Courtney L. Martin is a queer female figurative artist and designer working primarily in Minneapolis. She uses traditional media to experiment with visual situations involving enigmatic characters with their own unique identity and presence. Martin uses numerous references ranging from pop culture to historical events to invite viewers into examining their own preconceived, psychological projections of identity performance, cultural history, and gender roles. Martin has a BFA in Painting from the Minneapolis College of Art and Design and in 2007 received an Artist Initiative Grant from the Minnesota State Arts Board and the National Endowment for The Arts. She has exhibited internationally from London to Italy and her work resides in private collections all over the world.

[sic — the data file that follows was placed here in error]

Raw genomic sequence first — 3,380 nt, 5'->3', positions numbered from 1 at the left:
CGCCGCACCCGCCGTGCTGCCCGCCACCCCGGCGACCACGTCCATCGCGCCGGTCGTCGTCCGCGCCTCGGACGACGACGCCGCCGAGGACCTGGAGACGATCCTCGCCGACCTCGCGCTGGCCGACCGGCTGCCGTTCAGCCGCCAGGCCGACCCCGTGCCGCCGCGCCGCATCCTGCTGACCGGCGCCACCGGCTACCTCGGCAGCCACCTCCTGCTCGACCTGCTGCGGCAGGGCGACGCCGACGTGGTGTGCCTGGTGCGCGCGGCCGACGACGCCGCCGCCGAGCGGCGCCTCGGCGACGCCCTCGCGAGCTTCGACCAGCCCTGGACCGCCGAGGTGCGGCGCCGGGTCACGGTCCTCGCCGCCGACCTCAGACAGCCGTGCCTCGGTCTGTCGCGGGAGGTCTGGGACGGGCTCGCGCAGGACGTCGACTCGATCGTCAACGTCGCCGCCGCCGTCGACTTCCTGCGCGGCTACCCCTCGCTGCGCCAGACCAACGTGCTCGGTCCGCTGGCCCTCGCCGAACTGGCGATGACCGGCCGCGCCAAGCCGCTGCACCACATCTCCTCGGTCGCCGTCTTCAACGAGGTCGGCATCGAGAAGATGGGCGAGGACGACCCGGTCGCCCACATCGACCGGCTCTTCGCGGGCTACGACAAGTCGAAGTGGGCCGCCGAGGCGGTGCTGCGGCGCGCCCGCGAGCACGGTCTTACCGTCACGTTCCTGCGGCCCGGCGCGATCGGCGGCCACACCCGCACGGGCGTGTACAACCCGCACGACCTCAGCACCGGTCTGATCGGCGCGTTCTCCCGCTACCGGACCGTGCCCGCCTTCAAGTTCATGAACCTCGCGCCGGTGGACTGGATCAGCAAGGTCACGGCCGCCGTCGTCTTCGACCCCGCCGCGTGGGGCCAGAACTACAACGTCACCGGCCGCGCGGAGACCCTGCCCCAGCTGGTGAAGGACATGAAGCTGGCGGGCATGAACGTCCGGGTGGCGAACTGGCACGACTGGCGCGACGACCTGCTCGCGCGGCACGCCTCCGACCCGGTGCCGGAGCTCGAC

Heather Good, fabric manager, has an extensive background in the fashion industry with a specialization in textiles. She graduated magna cum laude from FIDM and FIT with degrees in Product Development and International Trade & Marketing. She began her career in New York City where she held various roles in product development and production. In 2021 she relocated to the southwest where she has been able to continue her career in the industry both locally and remote, serving clients across the U.S.

Jayme Yancy specializes in creating websites that are visually appealing, user-friendly, and inclusive. Her keen eye for design and functionality ensures that her clients' online platforms are not only attractive but also highly effective in engaging their target audiences.